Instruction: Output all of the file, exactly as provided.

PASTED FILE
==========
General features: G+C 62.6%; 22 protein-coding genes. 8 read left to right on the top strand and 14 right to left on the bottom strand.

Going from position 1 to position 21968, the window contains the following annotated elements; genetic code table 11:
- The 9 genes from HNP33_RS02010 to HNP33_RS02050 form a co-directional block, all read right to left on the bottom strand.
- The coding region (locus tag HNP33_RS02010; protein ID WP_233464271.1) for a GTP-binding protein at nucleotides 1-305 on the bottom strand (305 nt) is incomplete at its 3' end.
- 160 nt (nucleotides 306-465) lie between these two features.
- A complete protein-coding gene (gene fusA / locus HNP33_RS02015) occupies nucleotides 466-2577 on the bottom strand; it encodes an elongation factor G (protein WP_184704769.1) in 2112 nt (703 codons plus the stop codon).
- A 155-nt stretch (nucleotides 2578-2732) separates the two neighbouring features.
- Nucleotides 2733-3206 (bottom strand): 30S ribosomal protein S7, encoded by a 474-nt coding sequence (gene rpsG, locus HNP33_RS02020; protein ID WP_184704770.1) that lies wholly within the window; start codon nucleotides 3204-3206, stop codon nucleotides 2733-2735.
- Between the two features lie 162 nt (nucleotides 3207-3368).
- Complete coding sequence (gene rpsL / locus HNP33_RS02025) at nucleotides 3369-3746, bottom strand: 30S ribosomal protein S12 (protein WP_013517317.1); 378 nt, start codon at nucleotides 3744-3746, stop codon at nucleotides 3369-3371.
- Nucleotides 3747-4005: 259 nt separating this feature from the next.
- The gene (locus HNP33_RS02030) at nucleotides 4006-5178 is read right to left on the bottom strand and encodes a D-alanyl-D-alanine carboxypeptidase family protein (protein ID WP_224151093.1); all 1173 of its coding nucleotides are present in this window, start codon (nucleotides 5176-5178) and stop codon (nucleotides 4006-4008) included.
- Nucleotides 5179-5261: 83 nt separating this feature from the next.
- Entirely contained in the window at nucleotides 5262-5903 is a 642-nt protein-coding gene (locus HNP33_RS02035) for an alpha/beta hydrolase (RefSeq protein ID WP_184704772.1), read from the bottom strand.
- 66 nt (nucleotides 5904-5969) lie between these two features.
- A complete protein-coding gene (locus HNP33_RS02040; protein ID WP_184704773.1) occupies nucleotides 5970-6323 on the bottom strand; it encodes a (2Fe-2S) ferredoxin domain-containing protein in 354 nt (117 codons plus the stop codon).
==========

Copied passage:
General features: G+C 62.6%; 22 protein-coding genes. 8 read left to right on the top strand and 14 right to left on the bottom strand.

Going from position 1 to position 21968, the window contains the following annotated elements; genetic code table 11:
- The 9 genes from HNP33_RS02010 to HNP33_RS02050 form a co-directional block, all read right to left on the bottom strand.
- The coding region (locus tag HNP33_RS02010; protein ID WP_233464271.1) for a GTP-binding protein at nucleotides 1-305 on the bottom strand (305 nt) is incomplete at its 3' end.
- 160 nt (nucleotides 306-465) lie between these two features.
- A complete protein-coding gene (gene fusA / locus HNP33_RS02015) occupies nucleotides 466-2577 on the bottom strand; it encodes an elongation factor G (protein WP_184704769.1) in 2112 nt (703 codons plus the stop codon).
- A 155-nt stretch (nucleotides 2578-2732) separates the two neighbouring features.
- Nucleotides 2733-3206 (bottom strand): 30S ribosomal protein S7, encoded by a 474-nt coding sequence (gene rpsG, locus HNP33_RS02020; protein ID WP_184704770.1) that lies wholly within the window; start codon nucleotides 3204-3206, stop codon nucleotides 2733-2735.
- Between the two features lie 162 nt (nucleotides 3207-3368).
- Complete coding sequence (gene rpsL / locus HNP33_RS02025) at nucleotides 3369-3746, bottom strand: 30S ribosomal protein S12 (protein WP_013517317.1); 378 nt, start codon at nucleotides 3744-3746, stop codon at nucleotides 3369-3371.
- Nucleotides 3747-4005: 259 nt separating this feature from the next.
- The gene (locus HNP33_RS02030) at nucleotides 4006-5178 is read right to left on the bottom strand and encodes a D-alanyl-D-alanine carboxypeptidase family protein (protein ID WP_224151093.1); all 1173 of its coding nucleotides are present in this window, start codon (nucleotides 5176-5178) and stop codon (nucleotides 4006-4008) included.
- Nucleotides 5179-5261: 83 nt separating this feature from the next.
- Entirely contained in the window at nucleotides 5262-5903 is a 642-nt protein-coding gene (locus HNP33_RS02035) for an alpha/beta hydrolase (RefSeq protein ID WP_184704772.1), read from the bottom strand.
- 66 nt (nucleotides 5904-5969) lie between these two features.
- A complete protein-coding gene (locus HNP33_RS02040; protein ID WP_184704773.1) occupies nucleotides 5970-6323 on the bottom strand; it encodes a (2Fe-2S) ferredoxin domain-containing protein in 354 nt (117 codons plus the stop codon).